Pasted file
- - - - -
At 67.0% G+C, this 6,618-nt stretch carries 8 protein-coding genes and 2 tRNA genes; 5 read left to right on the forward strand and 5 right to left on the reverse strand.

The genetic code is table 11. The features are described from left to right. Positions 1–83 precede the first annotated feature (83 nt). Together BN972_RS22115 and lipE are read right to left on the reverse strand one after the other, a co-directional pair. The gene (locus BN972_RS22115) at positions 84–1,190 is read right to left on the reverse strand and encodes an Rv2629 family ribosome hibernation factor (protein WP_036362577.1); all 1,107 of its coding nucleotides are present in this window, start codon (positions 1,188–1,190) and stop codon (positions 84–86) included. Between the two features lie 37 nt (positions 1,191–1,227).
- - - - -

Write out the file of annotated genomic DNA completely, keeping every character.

At 67.0% G+C, this 6,618-nt stretch carries 8 protein-coding genes and 2 tRNA genes; 5 read left to right on the forward strand and 5 right to left on the reverse strand.

The genetic code is table 11. The features are described from left to right. Positions 1–83 precede the first annotated feature (83 nt). Together BN972_RS22115 and lipE are read right to left on the reverse strand one after the other, a co-directional pair. The gene (locus BN972_RS22115) at positions 84–1,190 is read right to left on the reverse strand and encodes an Rv2629 family ribosome hibernation factor (protein WP_036362577.1); all 1,107 of its coding nucleotides are present in this window, start codon (positions 1,188–1,190) and stop codon (positions 84–86) included. Between the two features lie 37 nt (positions 1,191–1,227).